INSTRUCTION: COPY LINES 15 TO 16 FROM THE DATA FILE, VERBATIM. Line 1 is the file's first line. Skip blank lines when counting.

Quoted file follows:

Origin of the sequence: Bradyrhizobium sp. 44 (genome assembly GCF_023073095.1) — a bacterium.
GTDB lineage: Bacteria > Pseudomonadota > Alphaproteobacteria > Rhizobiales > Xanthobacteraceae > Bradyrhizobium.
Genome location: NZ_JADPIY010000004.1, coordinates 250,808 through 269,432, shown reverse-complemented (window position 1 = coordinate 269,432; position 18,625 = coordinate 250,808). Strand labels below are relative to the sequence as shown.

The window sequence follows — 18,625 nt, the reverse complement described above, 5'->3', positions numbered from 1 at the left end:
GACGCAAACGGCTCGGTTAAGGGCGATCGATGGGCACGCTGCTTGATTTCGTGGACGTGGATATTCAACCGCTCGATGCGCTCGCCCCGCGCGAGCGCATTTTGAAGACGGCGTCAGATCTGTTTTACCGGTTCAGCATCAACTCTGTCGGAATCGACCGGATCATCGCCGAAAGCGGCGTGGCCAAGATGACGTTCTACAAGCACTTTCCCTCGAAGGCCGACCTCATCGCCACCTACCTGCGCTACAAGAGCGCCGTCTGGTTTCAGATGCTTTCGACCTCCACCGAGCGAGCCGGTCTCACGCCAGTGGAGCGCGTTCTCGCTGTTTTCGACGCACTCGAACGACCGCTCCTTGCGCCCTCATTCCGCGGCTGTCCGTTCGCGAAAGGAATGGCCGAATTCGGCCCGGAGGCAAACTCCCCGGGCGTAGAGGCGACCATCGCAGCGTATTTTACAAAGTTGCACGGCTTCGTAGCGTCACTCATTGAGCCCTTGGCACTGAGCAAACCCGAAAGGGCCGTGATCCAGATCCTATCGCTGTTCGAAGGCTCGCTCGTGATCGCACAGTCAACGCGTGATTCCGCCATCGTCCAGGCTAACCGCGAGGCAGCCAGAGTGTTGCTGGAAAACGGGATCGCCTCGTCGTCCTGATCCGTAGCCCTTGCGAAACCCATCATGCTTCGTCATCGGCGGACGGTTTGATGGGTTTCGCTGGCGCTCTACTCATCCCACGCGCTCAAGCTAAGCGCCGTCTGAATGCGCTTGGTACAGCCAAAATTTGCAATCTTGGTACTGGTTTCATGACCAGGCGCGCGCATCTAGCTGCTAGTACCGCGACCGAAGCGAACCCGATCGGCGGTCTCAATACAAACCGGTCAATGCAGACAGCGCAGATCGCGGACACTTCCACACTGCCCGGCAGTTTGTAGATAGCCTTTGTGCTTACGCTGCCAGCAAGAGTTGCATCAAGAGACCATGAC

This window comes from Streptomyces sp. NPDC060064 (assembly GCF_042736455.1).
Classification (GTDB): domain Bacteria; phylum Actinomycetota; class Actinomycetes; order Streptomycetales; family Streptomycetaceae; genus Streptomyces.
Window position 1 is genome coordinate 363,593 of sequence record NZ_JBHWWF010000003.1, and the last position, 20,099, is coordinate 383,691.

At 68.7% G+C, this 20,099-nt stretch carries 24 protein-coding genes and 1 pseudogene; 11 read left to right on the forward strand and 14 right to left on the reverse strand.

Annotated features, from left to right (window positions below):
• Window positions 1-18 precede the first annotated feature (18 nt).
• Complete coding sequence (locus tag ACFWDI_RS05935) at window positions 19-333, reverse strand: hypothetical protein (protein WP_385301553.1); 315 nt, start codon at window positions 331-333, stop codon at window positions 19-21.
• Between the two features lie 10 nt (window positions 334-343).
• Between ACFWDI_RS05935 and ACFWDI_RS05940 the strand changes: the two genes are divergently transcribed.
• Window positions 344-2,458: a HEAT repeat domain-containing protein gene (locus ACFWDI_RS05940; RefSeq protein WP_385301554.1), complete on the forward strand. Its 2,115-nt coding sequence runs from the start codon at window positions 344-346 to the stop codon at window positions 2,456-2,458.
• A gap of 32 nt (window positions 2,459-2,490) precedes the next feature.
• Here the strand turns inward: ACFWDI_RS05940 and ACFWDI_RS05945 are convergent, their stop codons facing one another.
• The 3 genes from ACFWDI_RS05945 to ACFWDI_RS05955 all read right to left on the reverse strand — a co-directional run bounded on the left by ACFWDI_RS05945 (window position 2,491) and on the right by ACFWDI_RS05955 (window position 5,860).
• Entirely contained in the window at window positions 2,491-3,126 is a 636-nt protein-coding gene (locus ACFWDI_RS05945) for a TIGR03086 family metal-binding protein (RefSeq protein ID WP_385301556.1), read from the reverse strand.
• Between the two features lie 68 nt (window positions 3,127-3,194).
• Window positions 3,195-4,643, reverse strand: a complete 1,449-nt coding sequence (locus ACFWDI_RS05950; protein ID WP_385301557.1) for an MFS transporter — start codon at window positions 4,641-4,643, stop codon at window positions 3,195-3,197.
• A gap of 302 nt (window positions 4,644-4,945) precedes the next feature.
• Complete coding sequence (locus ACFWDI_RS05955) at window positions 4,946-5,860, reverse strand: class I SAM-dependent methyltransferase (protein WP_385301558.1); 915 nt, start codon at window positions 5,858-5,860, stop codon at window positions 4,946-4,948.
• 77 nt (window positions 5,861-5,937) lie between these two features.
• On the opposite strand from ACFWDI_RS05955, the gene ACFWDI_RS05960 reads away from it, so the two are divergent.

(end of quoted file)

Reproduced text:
• Window positions 344-2,458: a HEAT repeat domain-containing protein gene (locus ACFWDI_RS05940; RefSeq protein WP_385301554.1), complete on the forward strand. Its 2,115-nt coding sequence runs from the start codon at window positions 344-346 to the stop codon at window positions 2,456-2,458.
• A gap of 32 nt (window positions 2,459-2,490) precedes the next feature.